HL Deb 20 April 1950 vol 166 cc1072-4

5.36 p.m.

Order of the Day for the House to be put into Committee read.

Moved, That the House do now resolve itself into Committee.—(The Lord Chancellor.)

On Question, Motion agreed to.

House in Committee accordingly:

[The EARL OF DROGHEDA in the Chair]

Clauses 1 to 21 agreed to.

Clause 22 [Discharge and variation of maintenance orders registered in summary or sheriff courts]:

THE LORD CHANCELLOR moved, after subsection (1) to insert as a new subsection: (2) For the purposes of subsection (1) of this section, a court in any part of the United Kingdom may take notice of the law in force in any other part of the United Kingdom. The noble and learned Viscount said: In rising to move this Amendment may I say that I am sorry my noble and learned friend Lord Merriman is unable to be here because, as the Committee know, he has been seriously ill. I am glad to say that he is on the mend, and he has asked me to say that he wholeheartedly supports this Bill. Those of us who know him realise the vast experience and knowledge that he has of this matter.

This particular Amendment is supplemental to subsection (1) of Clause 22, which gives a summary or sheriff court in which a maintenance order is registered for enforcement under Part II of the Bill power to make a variation in the amount payable under the order. Briefly stated, the principle of Part II is that, when an order has been made in a court of one part of the United Kingdom and the defendant is, at the time when enforcement is sought, in another part of the United Kingdom, the order may be registered in the court of the other part of the United Kingdom having jurisdiction over the defendant and enforced by that court. As regards the discharge and variation of orders so registered, the Bill provides that in general these matters shall be dealt with, not by the court in which the order is registered but by the court which made the order. But an exception has been made with regard to the variation of amount in summary and sheriff courts, since experience has shown that this is so closely connected with enforcement that the court which enforces the order (that is the court in which it is registered) should have power to vary it as to amount.

Under subsection (1) of Clause 22 this power is subject to the restriction that no such variation shall impose on the person liable to make payments a liability to make payments in excess of the maximum rate, if any, authorised by the law for the time being in force in the part of the United Kingdom in which the order was made. In Scotland there is no legal maximum in the amount that may be ordered by a sheriff court, but there are maxima in the amounts that may be ordered by a summary court in England and Northern Ireland. For example, in wife-maintenance orders a summary court in England may award up to five pounds a week for the wife and up to thirty shillings for each child, but no more.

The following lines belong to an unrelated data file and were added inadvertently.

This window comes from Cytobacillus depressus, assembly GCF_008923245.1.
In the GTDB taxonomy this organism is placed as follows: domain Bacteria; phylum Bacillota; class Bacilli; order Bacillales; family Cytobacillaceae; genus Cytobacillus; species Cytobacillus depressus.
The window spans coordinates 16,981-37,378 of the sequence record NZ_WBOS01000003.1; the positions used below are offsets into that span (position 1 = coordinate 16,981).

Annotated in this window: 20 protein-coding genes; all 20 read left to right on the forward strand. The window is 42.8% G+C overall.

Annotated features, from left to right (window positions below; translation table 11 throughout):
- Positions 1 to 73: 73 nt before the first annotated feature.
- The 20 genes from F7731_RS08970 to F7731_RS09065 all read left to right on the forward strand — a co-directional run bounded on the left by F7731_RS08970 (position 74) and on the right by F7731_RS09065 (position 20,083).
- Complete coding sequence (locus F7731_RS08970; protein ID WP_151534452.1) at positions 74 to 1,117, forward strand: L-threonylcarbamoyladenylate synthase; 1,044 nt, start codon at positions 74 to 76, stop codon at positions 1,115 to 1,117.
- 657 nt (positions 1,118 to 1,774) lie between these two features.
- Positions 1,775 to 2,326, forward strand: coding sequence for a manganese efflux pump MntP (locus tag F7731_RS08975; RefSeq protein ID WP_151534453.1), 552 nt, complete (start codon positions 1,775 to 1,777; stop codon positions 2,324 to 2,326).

This Amendment enables the court in which the order is registered and which is making a variation in amount to take judicial notice of these maximum rates. The Amendment overcomes the difficulty that as the maxima are matters of foreign law they would otherwise have to be proved as matters of fact by expert witnesses. These particular matters are not in the least likely to be the subject of controversy, and the adduction of the evidence of practitioners of the country in which the order was made before the court in which the order is registered, which would be necessary in order to prove them as questions of foreign law, would give rise to inconvenience and expense such as the importance of the matter hardly justifies. It would, for example, be rather ridiculous to call an expert in English law in a Scottish court to prove to a Scottish judge, what he knows quite well, that there are maxima in England—such as that limiting payment to £5 per week in the case of a deserted wife. That is the object of the Amendment. I beg to move.

Amendment moved— Page 14, line 35, at end insert the said new subsection.—(The Lord Chancellor.)

On Question, Amendment agreed to.

Clause 22, as amended, agreed to.

Remaining clauses and Schedules, agreed to.

House resumed.